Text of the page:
With no impact starting pitcher on the market and the top left-handed reliever (Brad Hand) off the market, Brian Cashman swung a deal with the Baltimore Orioles to acquire their dominant closer Zach Britton. Britton comes to the Yanks in exchange for Cody Carroll (AAA, No. 15 prospect), Josh Rogers (AAA, unranked) and Dillon Tate (AA, No. 9 prospect).
Britton gives the Yankees yet another power arm in their bullpen, and a much-needed presence from the left side. Since becoming a full-time reliever in 2014, he has a 1.72 ERA and has racked up 139 saves for Baltimore. The most home runs he has ever allowed in a season is four, and that came in 2014.
Britton relies on three pitches:
- Sinker (93.1%) – avg. 94.4 mph
- Slider (5.6%) – avg. 80.7 mph
- Four Seamer (1.2%) – avg. 93.3 mph
He’ll likely become a co-setup man with Dellin Betances, being used much like Andrew Miller was deployed in 2015 and 2016. He’ll start off as a one-inning guy, having only pitched more than one inning 10 times since the beginning of 2016.
Going the other way are the Yankees’ Nos. 9 and 15 prospects in Tate and Carroll. Rogers is unranked by MLB Pipeline. All three would have been caught up in the inevitable 40-man roster crunch at the end of the year. Brian Cashman normally does his best to maximize their value rather than lose them for nothing in the Rule 5 Draft.
Dillon Tate, the No. 4 pick in the 2015 draft, came to the Yankees at the 2016 trade deadline from the Texas Rangers in the Carlos Beltrán trade alongside Erik Swanson and Nick Green. In 15 starts for Double-A Trenton, he had a 5-2 record and 3.38 ERA. Per his scouting report, “Whether Tate will wind up as a starter or reliever is unclear. Though he throws strikes with all four of his pitches, he doesn’t miss as many bats as he should with his pure stuff, which could play up in shorter stints.”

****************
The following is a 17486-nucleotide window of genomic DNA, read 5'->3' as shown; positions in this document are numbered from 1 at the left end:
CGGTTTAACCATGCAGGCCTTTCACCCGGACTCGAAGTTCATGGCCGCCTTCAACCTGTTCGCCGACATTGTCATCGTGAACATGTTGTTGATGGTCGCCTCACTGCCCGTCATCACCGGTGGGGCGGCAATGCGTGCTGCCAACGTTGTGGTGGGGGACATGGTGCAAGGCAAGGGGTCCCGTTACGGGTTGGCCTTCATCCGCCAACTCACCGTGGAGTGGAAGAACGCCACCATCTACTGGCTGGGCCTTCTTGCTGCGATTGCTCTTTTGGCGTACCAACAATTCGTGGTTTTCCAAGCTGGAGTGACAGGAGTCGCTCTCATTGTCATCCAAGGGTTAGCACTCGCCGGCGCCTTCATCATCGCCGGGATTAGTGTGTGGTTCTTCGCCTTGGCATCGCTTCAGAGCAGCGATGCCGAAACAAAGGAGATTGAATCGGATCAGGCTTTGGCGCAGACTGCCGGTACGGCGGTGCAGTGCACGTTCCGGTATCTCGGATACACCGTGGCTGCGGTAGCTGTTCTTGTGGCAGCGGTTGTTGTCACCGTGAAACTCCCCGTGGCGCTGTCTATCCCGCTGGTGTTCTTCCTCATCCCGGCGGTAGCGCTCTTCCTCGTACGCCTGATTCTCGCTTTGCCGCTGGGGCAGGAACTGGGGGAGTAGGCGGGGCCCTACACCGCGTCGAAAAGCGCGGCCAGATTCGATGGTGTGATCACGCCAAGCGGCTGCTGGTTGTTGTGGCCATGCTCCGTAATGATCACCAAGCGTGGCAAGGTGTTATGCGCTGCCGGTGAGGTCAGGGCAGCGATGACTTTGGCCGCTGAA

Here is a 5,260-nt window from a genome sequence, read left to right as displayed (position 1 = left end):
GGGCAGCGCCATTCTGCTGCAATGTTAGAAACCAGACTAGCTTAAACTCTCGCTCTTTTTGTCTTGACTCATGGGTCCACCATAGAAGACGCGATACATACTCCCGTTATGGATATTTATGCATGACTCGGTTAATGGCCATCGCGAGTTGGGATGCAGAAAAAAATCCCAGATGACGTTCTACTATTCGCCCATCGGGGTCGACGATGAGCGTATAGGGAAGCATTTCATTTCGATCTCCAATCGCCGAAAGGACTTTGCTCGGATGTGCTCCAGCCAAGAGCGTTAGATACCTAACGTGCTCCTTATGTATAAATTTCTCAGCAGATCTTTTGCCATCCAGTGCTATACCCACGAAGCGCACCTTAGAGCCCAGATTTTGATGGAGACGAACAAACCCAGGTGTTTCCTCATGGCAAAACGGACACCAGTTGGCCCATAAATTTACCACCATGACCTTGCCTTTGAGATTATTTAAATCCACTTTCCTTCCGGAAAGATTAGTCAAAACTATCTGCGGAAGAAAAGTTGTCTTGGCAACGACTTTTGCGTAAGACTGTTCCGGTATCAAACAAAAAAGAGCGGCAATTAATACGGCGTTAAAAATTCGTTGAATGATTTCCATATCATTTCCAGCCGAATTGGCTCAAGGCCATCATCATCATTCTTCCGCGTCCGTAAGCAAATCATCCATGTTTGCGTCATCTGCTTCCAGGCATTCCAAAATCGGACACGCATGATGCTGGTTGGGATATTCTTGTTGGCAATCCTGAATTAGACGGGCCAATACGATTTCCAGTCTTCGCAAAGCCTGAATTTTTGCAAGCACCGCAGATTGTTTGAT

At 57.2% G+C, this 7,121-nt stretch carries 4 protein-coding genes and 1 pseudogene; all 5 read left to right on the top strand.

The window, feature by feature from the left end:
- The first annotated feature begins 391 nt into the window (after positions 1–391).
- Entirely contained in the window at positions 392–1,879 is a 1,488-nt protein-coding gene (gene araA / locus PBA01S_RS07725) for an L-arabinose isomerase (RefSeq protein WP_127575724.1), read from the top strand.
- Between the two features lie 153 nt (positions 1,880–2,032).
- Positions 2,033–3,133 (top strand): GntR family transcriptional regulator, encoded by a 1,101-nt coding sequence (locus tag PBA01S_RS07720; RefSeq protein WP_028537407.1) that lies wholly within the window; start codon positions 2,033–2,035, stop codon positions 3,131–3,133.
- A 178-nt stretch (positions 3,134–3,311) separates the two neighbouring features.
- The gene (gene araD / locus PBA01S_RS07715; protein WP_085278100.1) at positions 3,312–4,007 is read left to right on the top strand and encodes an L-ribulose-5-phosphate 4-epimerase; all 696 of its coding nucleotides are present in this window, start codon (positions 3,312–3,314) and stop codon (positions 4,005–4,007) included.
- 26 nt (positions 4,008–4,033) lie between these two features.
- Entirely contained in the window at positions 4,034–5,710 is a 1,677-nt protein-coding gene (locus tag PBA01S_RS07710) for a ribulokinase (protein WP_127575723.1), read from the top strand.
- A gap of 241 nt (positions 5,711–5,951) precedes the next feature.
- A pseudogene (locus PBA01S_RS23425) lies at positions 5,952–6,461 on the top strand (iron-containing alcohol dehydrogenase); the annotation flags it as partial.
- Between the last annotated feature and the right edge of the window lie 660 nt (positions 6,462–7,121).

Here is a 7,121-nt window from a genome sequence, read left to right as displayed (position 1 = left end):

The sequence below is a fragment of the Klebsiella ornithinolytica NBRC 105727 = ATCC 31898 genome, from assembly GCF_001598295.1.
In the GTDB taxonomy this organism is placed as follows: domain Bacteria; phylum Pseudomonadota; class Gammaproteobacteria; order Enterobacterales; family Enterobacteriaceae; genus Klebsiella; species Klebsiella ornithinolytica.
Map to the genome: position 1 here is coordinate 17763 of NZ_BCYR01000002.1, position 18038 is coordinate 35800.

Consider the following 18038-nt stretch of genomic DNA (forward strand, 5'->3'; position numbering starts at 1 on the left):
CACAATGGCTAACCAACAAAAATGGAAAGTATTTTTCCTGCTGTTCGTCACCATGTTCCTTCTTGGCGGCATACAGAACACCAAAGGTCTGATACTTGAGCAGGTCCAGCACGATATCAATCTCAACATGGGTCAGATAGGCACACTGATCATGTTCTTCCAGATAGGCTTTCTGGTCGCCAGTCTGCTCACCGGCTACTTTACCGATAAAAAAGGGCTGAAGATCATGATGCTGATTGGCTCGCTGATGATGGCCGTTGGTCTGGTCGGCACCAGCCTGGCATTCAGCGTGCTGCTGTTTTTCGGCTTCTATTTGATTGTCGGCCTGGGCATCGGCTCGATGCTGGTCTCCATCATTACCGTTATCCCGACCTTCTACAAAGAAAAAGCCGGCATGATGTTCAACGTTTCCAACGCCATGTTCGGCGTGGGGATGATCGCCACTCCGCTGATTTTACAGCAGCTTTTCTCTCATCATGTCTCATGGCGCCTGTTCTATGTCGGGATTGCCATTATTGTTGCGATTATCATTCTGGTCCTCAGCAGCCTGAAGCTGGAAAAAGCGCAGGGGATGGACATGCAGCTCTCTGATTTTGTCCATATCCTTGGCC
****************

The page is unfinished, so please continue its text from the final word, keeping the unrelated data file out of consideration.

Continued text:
Cody Carroll was drafted in the 22nd round by the Yankees in 2015. He had nine saves for the RailRiders and a 2.38 ERA in 32 bullpen appearances. He reportedly sits “at 96-98 mph and touches 101” with his fastball. If he can master his mechanics, “he could serve as a high-leverage reliever and perhaps even a closer at the big league level.”
Josh Rogers was an 11th round pick of the Yankees in that same 2015 draft. He really put it together for Triple-A SWB in the first half of the season. He went 5-3 with a stellar 2.45 ERA through the first two months of the season. However, the wheels have fallen off a bit since June began. Rogers has a 1-5 record and 5.85 ERA in nine starts since then. He is known as a crafty lefty, with four pitches that need to be precise in order for him to succeed.
That trade feeling began to arise early in the evening when Tate, who had just been activated from the disabled list with a quad injury, was a healthy scratch for Double-A Trenton. The Yankees had been connected to Britton for a few days, though not in any capacity that would suggest a trade was close. That momentum grew Tuesday morning, and became much more apparent with Tate’s apparent scratch to keep him healthy.
Just like the Jeurys Familia situation in the Bronx last week, Britton did not warm up for the Orioles in a save situation against Boston. He sat in the bullpen one last time and watched Brad Brach get the final three outs in what would prove to be his final few minutes in black and orange.